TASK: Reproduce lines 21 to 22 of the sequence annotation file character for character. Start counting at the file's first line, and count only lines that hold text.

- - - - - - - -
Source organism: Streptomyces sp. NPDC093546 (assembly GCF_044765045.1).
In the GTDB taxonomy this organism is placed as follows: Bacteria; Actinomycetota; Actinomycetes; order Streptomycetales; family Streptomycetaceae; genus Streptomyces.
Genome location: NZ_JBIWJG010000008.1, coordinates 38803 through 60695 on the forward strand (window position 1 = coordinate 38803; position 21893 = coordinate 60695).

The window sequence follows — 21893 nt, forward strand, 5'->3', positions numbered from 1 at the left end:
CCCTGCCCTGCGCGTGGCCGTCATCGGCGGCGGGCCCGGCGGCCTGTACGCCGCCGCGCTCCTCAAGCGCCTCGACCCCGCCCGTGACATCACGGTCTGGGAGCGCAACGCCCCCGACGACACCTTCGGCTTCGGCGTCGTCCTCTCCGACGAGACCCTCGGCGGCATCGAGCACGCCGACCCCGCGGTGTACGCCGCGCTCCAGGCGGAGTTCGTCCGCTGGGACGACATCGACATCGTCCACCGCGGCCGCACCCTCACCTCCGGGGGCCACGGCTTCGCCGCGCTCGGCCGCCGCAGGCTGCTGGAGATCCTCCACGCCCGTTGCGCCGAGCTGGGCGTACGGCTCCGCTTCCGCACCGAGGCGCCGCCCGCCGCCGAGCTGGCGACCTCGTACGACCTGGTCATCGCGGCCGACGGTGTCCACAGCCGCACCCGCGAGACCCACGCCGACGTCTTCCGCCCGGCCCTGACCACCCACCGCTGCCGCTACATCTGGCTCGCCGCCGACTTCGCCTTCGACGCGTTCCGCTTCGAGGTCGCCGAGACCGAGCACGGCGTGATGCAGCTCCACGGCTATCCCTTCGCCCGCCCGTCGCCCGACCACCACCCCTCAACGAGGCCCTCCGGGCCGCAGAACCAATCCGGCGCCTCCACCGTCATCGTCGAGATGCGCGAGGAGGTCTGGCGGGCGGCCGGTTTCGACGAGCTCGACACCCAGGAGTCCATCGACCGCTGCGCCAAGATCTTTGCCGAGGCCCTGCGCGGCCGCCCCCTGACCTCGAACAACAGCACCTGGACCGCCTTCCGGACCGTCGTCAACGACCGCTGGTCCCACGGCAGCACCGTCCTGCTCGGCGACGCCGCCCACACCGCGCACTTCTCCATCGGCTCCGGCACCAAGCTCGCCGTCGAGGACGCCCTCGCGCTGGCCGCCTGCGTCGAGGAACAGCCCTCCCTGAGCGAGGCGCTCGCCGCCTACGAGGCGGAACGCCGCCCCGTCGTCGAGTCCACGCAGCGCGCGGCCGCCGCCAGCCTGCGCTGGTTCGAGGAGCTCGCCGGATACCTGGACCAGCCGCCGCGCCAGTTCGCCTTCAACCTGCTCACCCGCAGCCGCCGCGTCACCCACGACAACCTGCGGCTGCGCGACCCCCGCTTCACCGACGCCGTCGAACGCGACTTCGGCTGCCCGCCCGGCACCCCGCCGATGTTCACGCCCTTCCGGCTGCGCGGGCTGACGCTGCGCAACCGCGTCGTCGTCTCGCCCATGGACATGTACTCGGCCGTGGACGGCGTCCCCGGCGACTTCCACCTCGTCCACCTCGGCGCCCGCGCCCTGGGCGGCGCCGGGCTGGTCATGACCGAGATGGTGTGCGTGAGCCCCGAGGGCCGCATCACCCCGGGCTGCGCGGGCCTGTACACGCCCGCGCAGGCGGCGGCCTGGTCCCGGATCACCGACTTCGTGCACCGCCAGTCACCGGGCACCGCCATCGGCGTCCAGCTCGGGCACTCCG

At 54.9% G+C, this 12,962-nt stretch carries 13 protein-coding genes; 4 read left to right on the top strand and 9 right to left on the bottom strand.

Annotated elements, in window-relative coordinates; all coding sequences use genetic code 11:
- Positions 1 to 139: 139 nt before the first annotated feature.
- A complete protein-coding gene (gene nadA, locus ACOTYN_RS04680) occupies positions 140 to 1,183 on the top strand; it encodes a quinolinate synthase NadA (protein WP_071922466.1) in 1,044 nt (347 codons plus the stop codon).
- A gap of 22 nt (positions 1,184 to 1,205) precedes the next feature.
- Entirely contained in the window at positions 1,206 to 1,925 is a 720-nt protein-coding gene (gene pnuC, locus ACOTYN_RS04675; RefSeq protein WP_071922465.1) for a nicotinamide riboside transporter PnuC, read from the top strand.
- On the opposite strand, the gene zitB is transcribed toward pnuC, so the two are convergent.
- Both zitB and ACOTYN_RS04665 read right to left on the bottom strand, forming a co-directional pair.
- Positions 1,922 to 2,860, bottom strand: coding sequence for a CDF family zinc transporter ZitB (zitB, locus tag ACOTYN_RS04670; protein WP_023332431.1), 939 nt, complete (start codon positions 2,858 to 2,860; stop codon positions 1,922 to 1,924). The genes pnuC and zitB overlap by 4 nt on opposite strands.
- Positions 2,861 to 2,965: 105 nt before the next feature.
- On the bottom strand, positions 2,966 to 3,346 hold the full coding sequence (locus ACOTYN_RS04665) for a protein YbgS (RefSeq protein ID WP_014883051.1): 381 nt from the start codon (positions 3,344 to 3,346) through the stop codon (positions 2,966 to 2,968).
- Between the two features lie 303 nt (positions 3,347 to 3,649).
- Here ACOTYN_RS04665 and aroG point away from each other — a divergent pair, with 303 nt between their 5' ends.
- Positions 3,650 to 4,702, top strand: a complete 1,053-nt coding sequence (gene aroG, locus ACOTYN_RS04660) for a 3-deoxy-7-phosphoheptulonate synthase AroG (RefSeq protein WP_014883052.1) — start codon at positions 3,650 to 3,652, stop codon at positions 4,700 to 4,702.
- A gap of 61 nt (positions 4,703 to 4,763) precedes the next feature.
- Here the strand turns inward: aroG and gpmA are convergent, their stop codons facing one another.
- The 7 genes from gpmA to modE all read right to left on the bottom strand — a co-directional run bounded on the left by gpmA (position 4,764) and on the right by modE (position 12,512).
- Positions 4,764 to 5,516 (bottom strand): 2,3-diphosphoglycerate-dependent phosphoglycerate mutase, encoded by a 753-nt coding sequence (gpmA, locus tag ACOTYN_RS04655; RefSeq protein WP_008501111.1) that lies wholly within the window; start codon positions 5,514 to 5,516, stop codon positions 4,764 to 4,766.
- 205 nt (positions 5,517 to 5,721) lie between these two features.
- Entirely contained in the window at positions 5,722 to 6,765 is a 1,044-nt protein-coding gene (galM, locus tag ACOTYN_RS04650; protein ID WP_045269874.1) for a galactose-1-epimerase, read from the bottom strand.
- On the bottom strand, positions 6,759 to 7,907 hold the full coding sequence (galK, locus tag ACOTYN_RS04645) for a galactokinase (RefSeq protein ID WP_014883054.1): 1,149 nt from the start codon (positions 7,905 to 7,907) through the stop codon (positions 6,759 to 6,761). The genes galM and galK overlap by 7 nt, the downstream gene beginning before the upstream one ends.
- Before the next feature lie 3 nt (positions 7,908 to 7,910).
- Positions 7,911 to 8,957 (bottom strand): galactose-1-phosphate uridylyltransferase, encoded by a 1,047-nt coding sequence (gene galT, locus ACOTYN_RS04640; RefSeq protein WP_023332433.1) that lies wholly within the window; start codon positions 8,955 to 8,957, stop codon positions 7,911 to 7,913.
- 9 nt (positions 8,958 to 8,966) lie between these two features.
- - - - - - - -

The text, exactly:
- Here the strand turns inward: aroG and gpmA are convergent, their stop codons facing one another.
- The 7 genes from gpmA to modE all read right to left on the bottom strand — a co-directional run bounded on the left by gpmA (position 4,764) and on the right by modE (position 12,512).